June 19, 2018

The New Normal

Spectator
By Stephen Tuttle | Sept. 9, 2017

For those who lost loved ones, the pain will likely never end. For the thousands whose homes or businesses were damaged or destroyed, the pain is just beginning. 

Hurricane Harvey was an equal opportunity destroyer. Neither skin color nor language nor bank accounts mattered. When the waters came calling, they called for anyone and everything in their path, almost 11,000 square miles of flooding.

No city in the United States is equipped to deal with feet of rain — literally trillions of gallons — in a few days. Houston is especially vulnerable. Its bayous and canals crisscross neighborhoods and business districts on their way to rivers, and all feed into Galveston Bay. Too much rain, and all of it overflows into the city. The city has experienced heavy flooding half a dozen times just this century.

The result this time was catastrophic.

As always, the disaster brought people together. We saw endless acts of heroism and selflessness. It isn't unique to Houston any more than it was unique to New York after 9/11, or New Jersey after Sandy, or Boston after the marathon bombing. For reasons known only to sociologists and psychologists, we wait for the worst before collectively giving our best. 

The Houston area will need a lot of that kindness, and for a long time. The president's rhetorical excesses notwithstanding, we know from Katrina and Sandy and other massive natural disasters that recovery will not be fast for many people.

We know, for example, with as many as 100,000 homes and businesses damaged or destroyed, there aren't enough contractors or a big enough labor pool to do this quickly. 

We know that many of those impacted will not have flood insurance, or any insurance at all, and they will not be first in line for those doing the rebuilding. Contractors have little choice but to accept bigger jobs that mean more income.

We know people employed by small businesses are most likely to lose income for a longer time or lose their jobs altogether. Small is not good when recovering from a disaster.

We know that renters will wait longer than homeowners to get back into their homes; thousands are now being evicted from uninhabitable apartments. The combination of lost income and a lost residence will drive many elsewhere. And we know smaller communities will be last in line for almost everything. We've already heard some small Houston-area towns will be without power for weeks. 

And Harvey isn't likely to be the last such disaster. We've been told for more than two decades to expect more severe and more frequent storms. Warming ocean waters serve as both incubator and fuel for cyclonic events, including their accompanying flooding rains.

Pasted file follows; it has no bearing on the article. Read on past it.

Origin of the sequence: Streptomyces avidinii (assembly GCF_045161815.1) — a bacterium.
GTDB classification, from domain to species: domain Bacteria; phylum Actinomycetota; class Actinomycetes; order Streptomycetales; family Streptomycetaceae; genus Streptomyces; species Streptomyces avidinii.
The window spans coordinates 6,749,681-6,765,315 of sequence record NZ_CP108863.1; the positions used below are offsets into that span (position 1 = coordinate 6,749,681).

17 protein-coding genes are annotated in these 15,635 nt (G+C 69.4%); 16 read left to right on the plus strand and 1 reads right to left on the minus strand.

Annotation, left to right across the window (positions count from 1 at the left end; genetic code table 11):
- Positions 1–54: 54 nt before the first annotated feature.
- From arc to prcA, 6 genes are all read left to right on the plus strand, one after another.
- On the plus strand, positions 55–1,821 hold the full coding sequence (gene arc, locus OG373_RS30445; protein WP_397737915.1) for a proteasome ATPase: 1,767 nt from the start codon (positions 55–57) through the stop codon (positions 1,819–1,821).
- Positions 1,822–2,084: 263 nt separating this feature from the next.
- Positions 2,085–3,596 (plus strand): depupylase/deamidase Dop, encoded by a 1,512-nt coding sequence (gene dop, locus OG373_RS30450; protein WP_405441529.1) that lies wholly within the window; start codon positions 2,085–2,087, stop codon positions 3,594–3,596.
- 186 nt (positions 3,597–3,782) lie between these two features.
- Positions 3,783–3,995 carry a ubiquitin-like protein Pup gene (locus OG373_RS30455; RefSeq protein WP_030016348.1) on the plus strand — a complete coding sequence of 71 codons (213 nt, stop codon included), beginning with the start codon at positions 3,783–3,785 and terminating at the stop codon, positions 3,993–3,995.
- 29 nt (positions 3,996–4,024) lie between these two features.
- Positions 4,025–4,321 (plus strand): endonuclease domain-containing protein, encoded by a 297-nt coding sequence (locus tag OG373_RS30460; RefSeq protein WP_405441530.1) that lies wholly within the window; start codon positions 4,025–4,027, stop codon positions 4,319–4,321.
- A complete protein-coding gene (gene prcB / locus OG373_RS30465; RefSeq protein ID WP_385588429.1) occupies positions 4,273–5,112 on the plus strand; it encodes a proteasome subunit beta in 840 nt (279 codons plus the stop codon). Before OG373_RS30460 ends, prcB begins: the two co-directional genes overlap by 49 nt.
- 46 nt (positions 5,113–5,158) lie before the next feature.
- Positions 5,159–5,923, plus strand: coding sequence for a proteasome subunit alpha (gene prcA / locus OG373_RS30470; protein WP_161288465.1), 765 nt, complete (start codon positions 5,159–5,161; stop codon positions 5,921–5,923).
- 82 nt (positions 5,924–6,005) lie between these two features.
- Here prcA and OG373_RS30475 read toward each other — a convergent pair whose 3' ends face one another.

The Gulf of Mexico was two degrees warmer than average this summer. The Atlantic is also warmer than average. Two degrees doesn't sound like much, but it's enough to turn a typical thunder storm into a tropical depression, a tropical depression into a tropical storm, and a tropical storm into a hurricane. Harvey might be the new normal.

(Hurricane Irma, an angry category 5 storm and feeding off those warm waters as this is being written, might already have made destructive landfall by the time you read this.)  

Hurricane Harvey was just the latest example, a chapter in a lengthening book. 

We're going to have to start making some unpleasant decisions about how many times we're willing, as taxpayers, to rebuild the same at-risk places. Do we continue to build on barrier islands and dunes that could be protection against storm surges? Do we keep draining the wetlands that could be draining flood waters? Rebuild, only to rebuild again and again?

We've spent billions of federal dollars rebuilding parts of flood-prone Houston multiple times just this century. New Orleans, which was built below sea level, is another Katrina waiting to happen. Parts of the southern Florida Gulf Coast now flood during normal high tides. Rising sea levels have forced the relocation of people on the Alaskan coast and on islands south of New Orleans.

The man in charge of the Environmental Protection Agency doesn't believe in climate science. 

The symptoms are becoming more pronounced, but this administration continues willfully ignoring the causes, so we'd better at least be prepared for the effects. 

Instead, our national flood insurance program is already in the red, the Republican's initial budget plan actually cut funding for the Federal Emergency Management Agency (FEMA), and the president reversed an Obama-era regulation requiring federal infrastructure projects to better withstand flood events — all of which will likely make things worse. 

They called the Hurricane Harvey floods 1,000-year events. But it isn't likely to be anywhere near 1,000 years before we see another. And then another.   

 

 

 

 

 

 

 

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